US 1998679 A
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April 23, 1935. I G. F. LINE LIQUID STEILIZER 2 Sheets-Sheet 1 Filed June 4, 1934 VT /M April 23, 1935o G. F. LINDE I LIQUID STERILIZER 2 Sheets-Sheet 2 Filed June` 4, 1934 Patented Apr. 23, 1935 'LIQUID STERILIZER.
Gustave Linde, Madison, Wis., assignor to Scanlan-Morris Company, Madison, Wis., a
corporation of Wisconsin n Y Application .lune 4, i934, Serial No. 728,847
This invention relates to the art of liquid sterilizing apparatus. Apparatus of this character, extensively used in hospitals and bacteriological laboratories, commonly comprises a tank to receive the liquid to be sterilized by heat, means for heating the liquid to a sterilizing temperature, and. a glass gauge mounted on one side of the tank to indicate to the operator the level oi t e liquid in the tank. The gauge glass, being a relatively long narrow tube entirely surrounded by the air in the room, cools rapidly and consequently neither the glass itself nor Ythe body oi liquid therein reaches a sterilizing temperature during the treatment ot .the main body or" liquid in the tank, so that the liquid in the gauge, being always in communication with the liquid in the tank,V more cr less contaminates the sterilized water in the tank. One object of the present invention is to provide in association with the tank and gauge an elicient means for thoroughly sterilizing the gauge and the water therein so that the tank and the main body ci water therein will not become contaminated from the water in the gauge.
Again, in order to draw on the sterilized liquid from the tank it is necessary, of course, to vent the tank to air which -fills the tank as the liquid is drawn 01T, and unless the incoming air is perfectly pure and clean, bacteria may be introduced into the tank with the air. Oi course, pure air carries no bacteria, but most air is more or less dust laden, and the bacteria are found in the dust. Another object of the invention is, therefore, to provide an attachment for sterilizers of this type by which the incoming air can be thoroughly washed and freed ci allbacteria. 1 One means by which the above stated objects may be attained in accordance with the principle of the present invention is illustrated in the kaccompanying drawings, in which:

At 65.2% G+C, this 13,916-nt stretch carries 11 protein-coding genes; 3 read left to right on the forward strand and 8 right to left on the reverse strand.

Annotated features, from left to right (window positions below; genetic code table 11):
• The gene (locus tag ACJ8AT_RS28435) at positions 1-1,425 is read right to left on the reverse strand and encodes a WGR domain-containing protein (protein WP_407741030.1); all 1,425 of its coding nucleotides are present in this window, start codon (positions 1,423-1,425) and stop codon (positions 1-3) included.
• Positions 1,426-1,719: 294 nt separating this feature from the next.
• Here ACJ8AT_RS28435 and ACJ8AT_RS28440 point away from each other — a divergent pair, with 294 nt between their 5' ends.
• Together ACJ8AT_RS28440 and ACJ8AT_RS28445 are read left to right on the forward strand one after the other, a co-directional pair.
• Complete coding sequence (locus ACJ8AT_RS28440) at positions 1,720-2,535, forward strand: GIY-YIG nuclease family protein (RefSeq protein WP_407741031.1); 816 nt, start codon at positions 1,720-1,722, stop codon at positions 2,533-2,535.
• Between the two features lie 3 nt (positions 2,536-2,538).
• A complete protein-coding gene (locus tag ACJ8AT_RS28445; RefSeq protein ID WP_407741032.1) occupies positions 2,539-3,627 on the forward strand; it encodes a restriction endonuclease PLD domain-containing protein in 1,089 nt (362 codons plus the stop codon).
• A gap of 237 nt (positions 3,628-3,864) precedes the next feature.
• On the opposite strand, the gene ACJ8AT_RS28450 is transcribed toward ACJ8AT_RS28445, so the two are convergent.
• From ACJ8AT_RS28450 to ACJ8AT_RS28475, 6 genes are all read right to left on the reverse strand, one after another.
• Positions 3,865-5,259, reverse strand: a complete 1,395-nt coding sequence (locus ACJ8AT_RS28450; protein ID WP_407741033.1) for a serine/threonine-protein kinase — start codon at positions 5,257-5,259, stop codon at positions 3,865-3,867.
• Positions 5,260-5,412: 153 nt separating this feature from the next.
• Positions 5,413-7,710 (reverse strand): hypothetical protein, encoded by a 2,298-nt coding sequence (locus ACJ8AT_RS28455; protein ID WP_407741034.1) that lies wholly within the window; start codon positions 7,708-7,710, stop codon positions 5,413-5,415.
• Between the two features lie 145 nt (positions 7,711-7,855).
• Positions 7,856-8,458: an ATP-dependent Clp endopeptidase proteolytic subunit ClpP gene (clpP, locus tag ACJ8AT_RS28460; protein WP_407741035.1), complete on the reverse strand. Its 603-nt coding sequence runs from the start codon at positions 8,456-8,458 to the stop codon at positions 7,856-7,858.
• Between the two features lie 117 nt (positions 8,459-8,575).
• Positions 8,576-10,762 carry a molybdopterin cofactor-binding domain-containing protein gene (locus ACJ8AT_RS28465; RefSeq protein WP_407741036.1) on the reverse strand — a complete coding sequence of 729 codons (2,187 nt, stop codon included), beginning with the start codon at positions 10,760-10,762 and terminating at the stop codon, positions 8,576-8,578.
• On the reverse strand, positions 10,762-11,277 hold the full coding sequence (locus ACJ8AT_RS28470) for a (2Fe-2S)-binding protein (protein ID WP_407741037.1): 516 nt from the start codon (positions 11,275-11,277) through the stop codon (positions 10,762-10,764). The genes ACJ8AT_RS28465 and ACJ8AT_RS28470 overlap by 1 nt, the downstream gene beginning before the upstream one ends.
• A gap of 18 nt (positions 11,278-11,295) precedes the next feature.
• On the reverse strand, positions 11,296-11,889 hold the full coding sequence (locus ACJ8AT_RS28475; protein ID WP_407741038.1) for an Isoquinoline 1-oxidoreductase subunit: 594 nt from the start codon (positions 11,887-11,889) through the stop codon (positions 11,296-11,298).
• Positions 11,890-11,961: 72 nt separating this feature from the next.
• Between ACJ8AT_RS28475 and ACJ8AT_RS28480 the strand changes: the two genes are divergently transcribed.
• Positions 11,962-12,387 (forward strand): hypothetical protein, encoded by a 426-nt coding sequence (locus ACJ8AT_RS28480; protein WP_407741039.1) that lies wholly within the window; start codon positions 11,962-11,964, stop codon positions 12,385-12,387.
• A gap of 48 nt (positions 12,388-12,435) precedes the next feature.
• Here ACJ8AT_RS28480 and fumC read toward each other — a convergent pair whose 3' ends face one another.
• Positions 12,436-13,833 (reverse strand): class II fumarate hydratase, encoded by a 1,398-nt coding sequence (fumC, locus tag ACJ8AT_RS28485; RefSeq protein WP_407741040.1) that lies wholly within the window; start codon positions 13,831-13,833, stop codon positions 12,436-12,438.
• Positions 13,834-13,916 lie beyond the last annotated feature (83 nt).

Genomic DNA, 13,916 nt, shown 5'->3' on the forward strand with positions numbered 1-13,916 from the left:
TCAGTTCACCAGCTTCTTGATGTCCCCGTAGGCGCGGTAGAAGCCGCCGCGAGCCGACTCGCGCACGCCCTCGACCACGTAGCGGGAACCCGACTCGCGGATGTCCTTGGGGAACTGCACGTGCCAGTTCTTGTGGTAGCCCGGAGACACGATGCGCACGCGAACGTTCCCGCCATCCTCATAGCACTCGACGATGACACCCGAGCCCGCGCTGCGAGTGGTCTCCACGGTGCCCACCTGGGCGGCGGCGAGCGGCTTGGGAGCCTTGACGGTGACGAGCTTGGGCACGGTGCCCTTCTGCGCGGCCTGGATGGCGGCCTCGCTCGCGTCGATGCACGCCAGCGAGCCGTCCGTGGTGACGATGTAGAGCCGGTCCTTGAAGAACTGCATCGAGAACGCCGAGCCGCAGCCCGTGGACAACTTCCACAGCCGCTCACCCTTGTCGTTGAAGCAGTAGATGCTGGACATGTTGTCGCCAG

Fig. 1 is a vertical sectional View of the complete apparatus, with certain of the pipes appearing in elevation.
Fig. 2 is an enlarged sectional detail of the air washer and sterilizer, showing its condition when steam from the sterilizing tank is discharging therethrough. Y
Fig. 3 is a similar view of the air washer and sterilizer showing its condition when steam is being condensed in the sterilizing tank, or the sterilized waterY is being drawn therefrom, or both, and air is being admitted through the washer and sterilizer to the sterilizing tank under the vacuum pull in the latter.
Fig. 4 is a plan section of a sanitary air gap litt-ing at the lower end of the system through f which the incoming air is admitted to the air washer and sterilizer.A y
Fig. 5 is a sectional detail on the line 5 5 of Fig. l.'
Fig. 5 is a View similar to Fig. l illustrating a recessedin-wall installation. j
Referring to the drawings, IIJ designates a tank adapted to,contain a body of water or other liquid to be sterilized, the liquid being heated by any suitable means such, for instance, as a steam coil il. From the center of the concave bottom wall it oi the tank It a valve-controlled drain pipe l2 leads 'into a waste tting I3, the lower end of which communicates by a short pipe section til and elbow I5vwith a drain pipe I6 leading to the sewer. The purpose of the last described parts, is, of course, to drain off, from time to time, any sediment that may accumulate in the bottom of the tank Ill. 20